"Should our tax voyeurism really be allowed to supersede the right of tax privacy we all enjoy? I don't think so."
I wrote that last fall after actor Alec Baldwin and a New York state senator got into a public spat via Twitter about making personal tax returns public.
I was wrong.
Back then, my main arguments were (a) that most candidates don't do their own taxes so their filings offer no insight as to their personal understanding of the tax code or their ability to fill out the forms and (b) "you can be sure that if returns are released, there will be no hint of any potentially questionable tax-cutting moves."
Cut to summer 2012 where the presumptive Republican presidential nominee has released just his 2010 return and preliminary 2011 filing. Mitt Romney says he'll turn over his final 2011 filing (he got an extension) when it's done. But that, he insists, is it.
I still believe that the main reason we -- voters, the media, the opposing political parties -- want to see candidate tax returns is primarily the global fascination with all things celebrity, and make no mistake, politicians in this day and age are celebrities.
And thanks to reality television, there's no such thing as too much celebrity information, so we want to know everything possible about every candidate.
But in my previous post, I let my personal appreciation of privacy sway my position.
Yes, everyone deserves to keep some things from public view. But when the person who might lead the United States wants to keep secrets about a process, paying taxes, that each of us must participate in, how can he or she expect us to continue to have faith in that system or his or her ability to change it?
That faith, a leap of which we all take when we vote for every candidate, is critical. And knowing that the candidate indeed walks the voluminous campaign talk is vital in keeping that faith.
More harm than good? The irony in Mitt Romney's no-open-return position is twofold.
First, Romney's dad George was much more open in making his tax returns public.
Second, by refusing to be more transparent about his returns, Mitt Romney could be hurting himself.
Some of the GOP's most enthusiastic standard bearers, including The Washington Post's George Will and the Weekly Standard's Bill Kristol, say it's way past time for Romney to come clean.
More importantly, by continuing to withhold additional tax information, speculation is growing about what is on Romney's returns, specifically what is he trying to hide?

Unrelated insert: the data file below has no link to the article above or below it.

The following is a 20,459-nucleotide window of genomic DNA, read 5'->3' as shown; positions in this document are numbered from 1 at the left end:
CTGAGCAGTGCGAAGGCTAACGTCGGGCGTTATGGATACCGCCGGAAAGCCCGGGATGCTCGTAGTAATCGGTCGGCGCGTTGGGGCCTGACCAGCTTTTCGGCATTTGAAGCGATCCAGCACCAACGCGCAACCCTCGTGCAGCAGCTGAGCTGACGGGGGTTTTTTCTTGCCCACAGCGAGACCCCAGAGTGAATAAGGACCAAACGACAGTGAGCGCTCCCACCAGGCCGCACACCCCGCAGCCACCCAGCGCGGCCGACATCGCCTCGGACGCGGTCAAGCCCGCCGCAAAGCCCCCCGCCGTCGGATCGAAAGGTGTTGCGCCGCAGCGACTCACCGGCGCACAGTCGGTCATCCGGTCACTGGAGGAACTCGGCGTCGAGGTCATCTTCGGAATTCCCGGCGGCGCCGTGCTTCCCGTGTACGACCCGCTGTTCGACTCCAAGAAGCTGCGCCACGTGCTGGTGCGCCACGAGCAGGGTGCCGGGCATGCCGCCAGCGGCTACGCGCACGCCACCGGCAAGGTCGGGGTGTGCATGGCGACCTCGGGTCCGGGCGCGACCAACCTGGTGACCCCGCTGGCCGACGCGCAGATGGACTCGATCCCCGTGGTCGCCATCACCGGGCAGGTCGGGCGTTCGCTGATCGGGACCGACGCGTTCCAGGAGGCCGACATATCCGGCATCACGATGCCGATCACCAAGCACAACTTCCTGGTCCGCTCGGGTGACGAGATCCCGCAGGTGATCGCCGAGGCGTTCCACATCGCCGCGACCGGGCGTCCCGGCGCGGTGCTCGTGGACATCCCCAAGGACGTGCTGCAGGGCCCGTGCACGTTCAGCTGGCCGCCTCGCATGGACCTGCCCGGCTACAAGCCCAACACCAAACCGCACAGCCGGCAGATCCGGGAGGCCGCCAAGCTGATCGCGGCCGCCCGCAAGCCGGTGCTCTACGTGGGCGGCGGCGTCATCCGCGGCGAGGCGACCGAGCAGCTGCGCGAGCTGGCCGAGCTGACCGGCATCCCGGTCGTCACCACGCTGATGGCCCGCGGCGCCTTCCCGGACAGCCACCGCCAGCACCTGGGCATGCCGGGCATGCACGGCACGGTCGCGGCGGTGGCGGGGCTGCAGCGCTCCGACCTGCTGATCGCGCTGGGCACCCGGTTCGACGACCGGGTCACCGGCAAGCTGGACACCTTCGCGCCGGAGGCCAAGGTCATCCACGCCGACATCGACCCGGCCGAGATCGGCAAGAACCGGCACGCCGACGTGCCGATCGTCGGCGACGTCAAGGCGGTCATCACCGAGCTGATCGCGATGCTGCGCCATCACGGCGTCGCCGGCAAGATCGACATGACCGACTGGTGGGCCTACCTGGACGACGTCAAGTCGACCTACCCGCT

Democrats obviously are having a field day here. Some details in what little Romney has revealed are used in a new Obama campaign ad that asks "what is Mitt Romney hiding?"
Romney's secrecy, says the ad, "makes you wonder if some years he paid any taxes at all. We don't know."
Making it a requirement? And now Congress is getting in on the tax return revelation act. Added meddling by Representatives and Senators into just about anything is always a scary thought.
Rep. Sander Levin, D-Mich., ranking Democrat on the Ways and Means Committee, is working on a bill that would require presidential candidates to make public 10 years of tax returns and disclose overseas accounts.
Senate Democratic Whip Richard J. Durbin of Illinois says he is considering ways to add language to existing disclosure rules that would require all federal candidates and members of Congress to disclose any investments in a tax haven country.
I'm not saying that Levin and Durbin don't sincerely believe in their in-the-works legislation, but their comments also are conveniently political.
Their proposals won't pass this election year, if ever. Members of Congress are among the worst when it comes to making things, including their finances, clear and House Minority Leader Nancy Pelosi (D-Calif.) has flat-out rejected such manndatory disclosure for herself and her Capitol Hill colleagues.
Plus, we don't need more politics in this or any campaign. What we need is more information. And that includes more voluntary info about candidates' tax returns.
We need openness and honesty. So I've changed my mind.
Romney's tax returns from years when he headed up Bain Capital Management or ran the Salt Lake City Olympics or has just been campaigning for the White House probably won't show any impropriety. I suspect what we will see is that as he prepared for the 2012 campaign, Romney moved his money around so that he's only incredibly wealthy, not incredibly mind-blowing "are you kidding me?" wealthy.
But even without some scandalous tax admission, Romney's and any other candidates' tax returns might reveal where a candidate's public rhetoric and his or her private finances diverge.
That's probably not going to be the case with Romney. Again he's on the record as supporting the creation, retention and expansion of tax laws that benefit the wealthy, of which he solidly is a member.
So what else might we learn from Romney's 1040s? And why doesn't he want us to?
Those are legitimate questions that American voters deserve to have answered before Nov. 6. For that to happen, Romney needs to release a representative array of his tax returns now.
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